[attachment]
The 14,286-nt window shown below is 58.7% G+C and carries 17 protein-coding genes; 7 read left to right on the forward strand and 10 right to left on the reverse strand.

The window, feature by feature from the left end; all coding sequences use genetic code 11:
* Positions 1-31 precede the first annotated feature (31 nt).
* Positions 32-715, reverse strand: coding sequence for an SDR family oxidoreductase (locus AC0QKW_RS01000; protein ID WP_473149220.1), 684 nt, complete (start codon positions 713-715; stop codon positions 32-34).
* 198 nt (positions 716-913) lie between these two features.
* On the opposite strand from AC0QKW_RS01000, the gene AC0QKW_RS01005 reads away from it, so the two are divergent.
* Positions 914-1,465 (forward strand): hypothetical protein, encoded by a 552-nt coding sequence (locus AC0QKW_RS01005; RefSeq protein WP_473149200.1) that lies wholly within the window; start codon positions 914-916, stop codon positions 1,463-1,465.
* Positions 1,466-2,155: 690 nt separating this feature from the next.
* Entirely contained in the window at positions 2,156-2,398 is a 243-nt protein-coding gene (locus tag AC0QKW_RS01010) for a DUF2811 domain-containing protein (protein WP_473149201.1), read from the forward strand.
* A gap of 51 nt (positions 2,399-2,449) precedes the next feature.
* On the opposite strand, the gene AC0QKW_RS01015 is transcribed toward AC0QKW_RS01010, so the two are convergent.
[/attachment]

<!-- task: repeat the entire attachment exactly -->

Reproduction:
The 14,286-nt window shown below is 58.7% G+C and carries 17 protein-coding genes; 7 read left to right on the forward strand and 10 right to left on the reverse strand.

The window, feature by feature from the left end; all coding sequences use genetic code 11:
* Positions 1-31 precede the first annotated feature (31 nt).
* Positions 32-715, reverse strand: coding sequence for an SDR family oxidoreductase (locus AC0QKW_RS01000; protein ID WP_473149220.1), 684 nt, complete (start codon positions 713-715; stop codon positions 32-34).
* 198 nt (positions 716-913) lie between these two features.
* On the opposite strand from AC0QKW_RS01000, the gene AC0QKW_RS01005 reads away from it, so the two are divergent.
* Positions 914-1,465 (forward strand): hypothetical protein, encoded by a 552-nt coding sequence (locus AC0QKW_RS01005; RefSeq protein WP_473149200.1) that lies wholly within the window; start codon positions 914-916, stop codon positions 1,463-1,465.
* Positions 1,466-2,155: 690 nt separating this feature from the next.
* Entirely contained in the window at positions 2,156-2,398 is a 243-nt protein-coding gene (locus tag AC0QKW_RS01010) for a DUF2811 domain-containing protein (protein WP_473149201.1), read from the forward strand.
* A gap of 51 nt (positions 2,399-2,449) precedes the next feature.
* On the opposite strand, the gene AC0QKW_RS01015 is transcribed toward AC0QKW_RS01010, so the two are convergent.